Thursday 12 November 2015

Matcha Azuki Bean Chiffon Sponge & Pudding Mini Cakes

I am supposed to be busy filling hundreds of macarons but I couldn't resist trying this out as I baked some layer cakes for my friend's son's birthday cake. Presenting my first attempt at Matcha Azuki bean sponge and pudding mini cakes!

I have only baked lychee rose flavoured sponge and pudding cake so far but I already have some requests for this type of cake as it is also fondant and cream-free but has the addition of pudding layers to soft chiffon sponge that lends an interesting texture to the whole cake. Perfect for eating after a heavy meal! It is lighter and more refreshing than mousse cakes as it is not heavy cream based. Low in fat and not too sweet! Since nobody would like to order something that is totally untested, I decided to experiment and get some feedback from my family and neighbours.

Recipe for Matcha and Azuki layer cake
Ingredients (makes one 25x30 cm layer cake for about nine-ten 5cm diameter mini cakes):
Matcha egg yolk batter
1 egg yolk
7g caster sugar
14g canola/ vegetable oil
14g hot water
2g Matcha powder
1/8 tsp vanilla extract
14g cake flour
A pinch of salt

Azuki egg yolk batter
1 egg yolk
5g caster sugar
10g canola oil
15g smooth Azuki bean paste (aka Koshian. I only had Tsubuan at home so I had to press the paste through a sieve to get the smooth version)
1/2 tsp water (add to Azuki paste)
1/8 tsp vanilla extract
16g cake flour
A pinch of salt
6 drops of Queen's natural pink food colouring (optional)

3 egg whites
1/5 tsp cream of tartar
30g caster sugar

1. Line baking tray with parchment paper. Set oven rack at second lowest position. Preheat oven to 160°C. Dissolve Matcha powder in hot water. Set aside to cool.
2. Prepare egg yolk batters. Whisk egg yolk and sugar until pale and thick. Gradually add oil and mix well. Add Matcha/ Azuki paste and vanilla extract. Mix well. Gradually whisk in sifted flour and salt. Add pink food colouring if you wish.
3. Prepare meringue. Beat egg whites with cream of tartar until soft peaks form in a clean metal bowl. Gradually add sugar and beat until stiff peaks form and bowl can just be overturned without meringue falling out. Don't overbeat.
4. Divide the meringue into two. Quickly but gently fold the meringue in 3 additions for each egg yolk batter. Pour the batters into the pan side by side each other.
5. Bake for 12 minutes or until skewer comes out clean. Immediately flip onto another baking sheet and gently peel the baking sheet off.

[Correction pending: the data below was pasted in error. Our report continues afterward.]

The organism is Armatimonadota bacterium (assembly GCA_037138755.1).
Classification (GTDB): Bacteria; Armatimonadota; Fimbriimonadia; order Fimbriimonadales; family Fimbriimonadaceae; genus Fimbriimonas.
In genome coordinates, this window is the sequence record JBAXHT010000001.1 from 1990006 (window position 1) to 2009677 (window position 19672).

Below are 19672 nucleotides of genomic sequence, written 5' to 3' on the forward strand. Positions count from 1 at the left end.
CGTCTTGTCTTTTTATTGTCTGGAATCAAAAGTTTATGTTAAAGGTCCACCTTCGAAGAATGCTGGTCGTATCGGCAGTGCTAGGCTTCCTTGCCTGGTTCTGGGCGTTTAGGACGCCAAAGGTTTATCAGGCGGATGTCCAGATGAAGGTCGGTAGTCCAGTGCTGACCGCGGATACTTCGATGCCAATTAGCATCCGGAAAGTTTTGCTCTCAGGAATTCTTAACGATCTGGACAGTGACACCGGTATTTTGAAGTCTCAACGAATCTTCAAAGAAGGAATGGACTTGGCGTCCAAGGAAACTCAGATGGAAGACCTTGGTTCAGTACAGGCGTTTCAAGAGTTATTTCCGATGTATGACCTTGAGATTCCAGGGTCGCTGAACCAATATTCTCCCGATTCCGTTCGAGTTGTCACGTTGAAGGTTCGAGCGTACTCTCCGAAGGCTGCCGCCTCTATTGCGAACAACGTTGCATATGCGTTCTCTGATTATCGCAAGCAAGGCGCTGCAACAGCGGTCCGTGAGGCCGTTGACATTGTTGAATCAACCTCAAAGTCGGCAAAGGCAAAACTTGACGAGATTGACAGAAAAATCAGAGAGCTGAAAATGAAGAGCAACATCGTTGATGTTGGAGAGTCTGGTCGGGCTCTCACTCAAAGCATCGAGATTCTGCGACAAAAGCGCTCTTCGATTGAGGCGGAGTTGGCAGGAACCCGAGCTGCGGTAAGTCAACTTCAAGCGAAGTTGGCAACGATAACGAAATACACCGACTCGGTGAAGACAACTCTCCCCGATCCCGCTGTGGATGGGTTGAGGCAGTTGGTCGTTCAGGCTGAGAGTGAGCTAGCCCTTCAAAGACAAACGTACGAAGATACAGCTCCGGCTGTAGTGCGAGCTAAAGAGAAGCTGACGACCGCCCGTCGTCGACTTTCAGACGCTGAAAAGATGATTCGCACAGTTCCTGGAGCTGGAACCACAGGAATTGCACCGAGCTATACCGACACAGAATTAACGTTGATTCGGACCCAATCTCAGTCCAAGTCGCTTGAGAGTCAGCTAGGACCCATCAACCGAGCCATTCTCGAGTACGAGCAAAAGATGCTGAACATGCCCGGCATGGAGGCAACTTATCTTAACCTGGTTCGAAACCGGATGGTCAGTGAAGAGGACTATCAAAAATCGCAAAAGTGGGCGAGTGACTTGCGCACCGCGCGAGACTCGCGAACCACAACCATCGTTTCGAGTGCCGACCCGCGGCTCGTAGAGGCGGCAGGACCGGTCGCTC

6. Cool completely before cutting out circles with a cookie cutter. The circles should be slightly smaller than the paper cupcake cases/ silicone moulds. I used paper cases. Slice each circle into two thinner circles if you would like 2 Matcha and 2 Azuki sponge layers in the cake like what I did. If you prefer not to, it is OK to leave the circles as it is for 1 Matcha and 1 Azuki sponge layers in the cake.

Recipe for Matcha Azuki pudding
180g evaporated milk
375g water
42g hot water
3.5 tsp Matcha powder
2.5 tsp vanilla extract
85g granulated/caster sugar
1/8 tsp salt
3+1/8 tsp agar powder
125g smooth Azuki bean paste (Koshian)

60g custard powder
350g water

You may have extra pudding if you don't intend to use the excess for piping on pudding decoration designs.

1. Mix (B) together in a jug. Set aside. Dissolve Matcha powder in hot water.
2. Place all ingredients in (A) except for Azuki paste in a saucepan. Bring to a boil on medium heat while stirring constantly.
3. Stir (B) again and pour into (A) while stirring constantly.
4. Keep stirring until mixture thickens and starts to boil. Remove from heat.
5. Scoop out about 5 tbs of pudding mixture and mix well with Azuki bean paste.
6. Transfer Azuki bean pudding mixture into piping bag with a hole cut at the end.

1. Spoon some Matcha pudding into the cupcake cases.
2. Place an Azuki (or Matcha) layer cake on top.
3. Pipe some Azuki pudding over the sponge layer and carefully spoon some Matcha pudding around the sides and over the Azuki pudding.
4. Place a different flavoured sponge and repeat step 3.
5. Keep repeating the layering until all 4 (or 2) sponge cakes are used up.
6. Chill the cakes in refrigerator for 2 hours or until firm.

7. Carefully unmould the cakes. It is easier to unmould from silicone moulds. You have to be careful when tearing the paper cupcake case if you are using. If the surface is not as smooth as you would like, fret not. You can still pretty up the cake by piping Arabesque patterns on the surface like I did ;). Transfer excess Matcha pudding into piping bag with a small hole. If the pudding has set too much to be easy to pipe, reheat the mixture and stir over low heat until consistency is just right to pipe.

You may also wish to leave the cakes in the cupcake cases and decorate it this way...

8. Chill the cake until firm again if you piped on pudding decorations. Leave the cake chilled overnight before consuming.

My neighbour, Susanne and my kids loved this cake although hubby felt that the pudding was too soft. Boiling the pudding mixture a little longer would do the trick of firming up the pudding a little more. Overall the cake is still refreshing and has a good balance of Matcha and Azuki flavours.

Feel free to use any combination of Azuki and Matcha sponge and pudding according to your preference. I used both flavors for sponge and pudding but for simplicity you may choose to make Azuki sponge and Matcha pudding or vice versa.

Keep a lookout for berry yoghurt flavoured sponge and pudding cake which I will post in the near future!

With love,
Phay Shing


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